As the preschool program continued, I had the chance to explore the wide range of activities that the kit provided. I found the audio CD to be the most useful item and hearing an authentic Lummi speaker teach the language allowed for the students to learn vocabulary in its traditional form. The students were drawn to the CD tracks that included “Bigfoot Body Parts”, “Animal Names”, “The Legend of Bear and Crow”, and the adaptation of “Baby Beluga”. The addition of both Native American and contemporary books combined with tactile items (i.e. stuffed Bigfoot character) created a very well-rounded and “easy to use” kit.
I want to again express my deep appreciation to the Sacred Little Ones Grant, Heather Jefferson, and any other individuals that helped and allowed for the creation of the Lummi Language Literacy Kit. I am so happy to say that my students completed the Jump Start preschool program with an exposure to Lummi legends and vocabulary, and the lessons were some the most enjoyable parts of the whole preschool experience. I am excited to continue to learn more about the Lummi culture and hope to be able to share this kit with future students to come.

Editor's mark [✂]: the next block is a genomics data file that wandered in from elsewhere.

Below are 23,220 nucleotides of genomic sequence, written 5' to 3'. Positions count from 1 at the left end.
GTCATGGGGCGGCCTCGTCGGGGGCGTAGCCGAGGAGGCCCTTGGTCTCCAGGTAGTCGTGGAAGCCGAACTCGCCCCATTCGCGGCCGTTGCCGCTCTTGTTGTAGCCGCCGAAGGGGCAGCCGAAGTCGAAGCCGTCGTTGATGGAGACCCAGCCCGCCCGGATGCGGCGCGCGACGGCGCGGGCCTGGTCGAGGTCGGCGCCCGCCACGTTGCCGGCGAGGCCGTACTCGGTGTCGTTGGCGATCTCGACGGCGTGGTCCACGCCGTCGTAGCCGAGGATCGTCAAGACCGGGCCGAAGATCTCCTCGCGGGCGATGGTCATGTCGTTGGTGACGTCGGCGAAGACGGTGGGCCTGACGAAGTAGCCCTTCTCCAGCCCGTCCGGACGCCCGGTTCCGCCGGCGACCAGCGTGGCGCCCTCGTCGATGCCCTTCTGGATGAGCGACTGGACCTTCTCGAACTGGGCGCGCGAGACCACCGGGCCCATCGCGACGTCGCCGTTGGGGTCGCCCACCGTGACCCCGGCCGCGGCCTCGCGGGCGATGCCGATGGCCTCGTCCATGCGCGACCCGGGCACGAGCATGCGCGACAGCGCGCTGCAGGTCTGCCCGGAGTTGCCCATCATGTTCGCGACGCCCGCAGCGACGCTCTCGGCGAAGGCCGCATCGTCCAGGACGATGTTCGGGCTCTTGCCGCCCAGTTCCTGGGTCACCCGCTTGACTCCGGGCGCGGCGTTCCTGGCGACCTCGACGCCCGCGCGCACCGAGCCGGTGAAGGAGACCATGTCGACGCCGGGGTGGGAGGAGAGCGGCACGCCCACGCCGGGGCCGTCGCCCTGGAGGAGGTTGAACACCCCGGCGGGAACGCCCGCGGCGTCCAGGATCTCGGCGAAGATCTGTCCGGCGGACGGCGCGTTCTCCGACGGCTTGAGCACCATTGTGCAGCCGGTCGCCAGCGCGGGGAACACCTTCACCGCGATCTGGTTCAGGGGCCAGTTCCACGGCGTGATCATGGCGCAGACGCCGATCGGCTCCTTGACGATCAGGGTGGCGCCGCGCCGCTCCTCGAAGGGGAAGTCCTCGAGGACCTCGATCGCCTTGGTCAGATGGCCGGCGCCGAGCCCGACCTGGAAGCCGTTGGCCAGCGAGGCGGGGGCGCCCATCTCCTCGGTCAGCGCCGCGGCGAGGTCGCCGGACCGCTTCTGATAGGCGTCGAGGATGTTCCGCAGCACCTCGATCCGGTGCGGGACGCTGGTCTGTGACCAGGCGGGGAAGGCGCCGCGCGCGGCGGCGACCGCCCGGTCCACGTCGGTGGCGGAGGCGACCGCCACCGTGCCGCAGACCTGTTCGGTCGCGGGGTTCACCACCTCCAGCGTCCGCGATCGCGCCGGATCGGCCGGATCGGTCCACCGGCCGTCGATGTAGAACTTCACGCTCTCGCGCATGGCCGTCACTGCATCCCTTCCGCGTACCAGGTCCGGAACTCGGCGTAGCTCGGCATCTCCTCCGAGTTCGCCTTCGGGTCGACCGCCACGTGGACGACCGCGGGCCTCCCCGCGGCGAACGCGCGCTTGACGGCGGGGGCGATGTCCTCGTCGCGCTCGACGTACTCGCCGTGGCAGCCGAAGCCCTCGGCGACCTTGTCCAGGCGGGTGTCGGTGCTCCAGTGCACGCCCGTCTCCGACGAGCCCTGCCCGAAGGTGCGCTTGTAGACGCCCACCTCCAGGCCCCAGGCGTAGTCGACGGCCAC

With sincere thanks,
Kindergarten and Jump Start Teacher
Written by Alicia Allard, Director of Northwest Indian College’s Early Learning Center
On August 12th-14th 2014 staff and administrators from Sacred Little Ones supported program at Lummi Childcare, Lummi Head Start and the Northwest Indian College Early Learning Center attended the 2014 Tribal Early Care and Education Conference hosted by the Washington State Department of Early Learning. The conference was held at the beautiful Great Wolf Lodge on Chehalis Tribal land in Grand Mound, Washington and was attended by numerous tribal early childhood programs. We were proud to have a large group of attendees representing the Lummi Nation’s early childhood programs.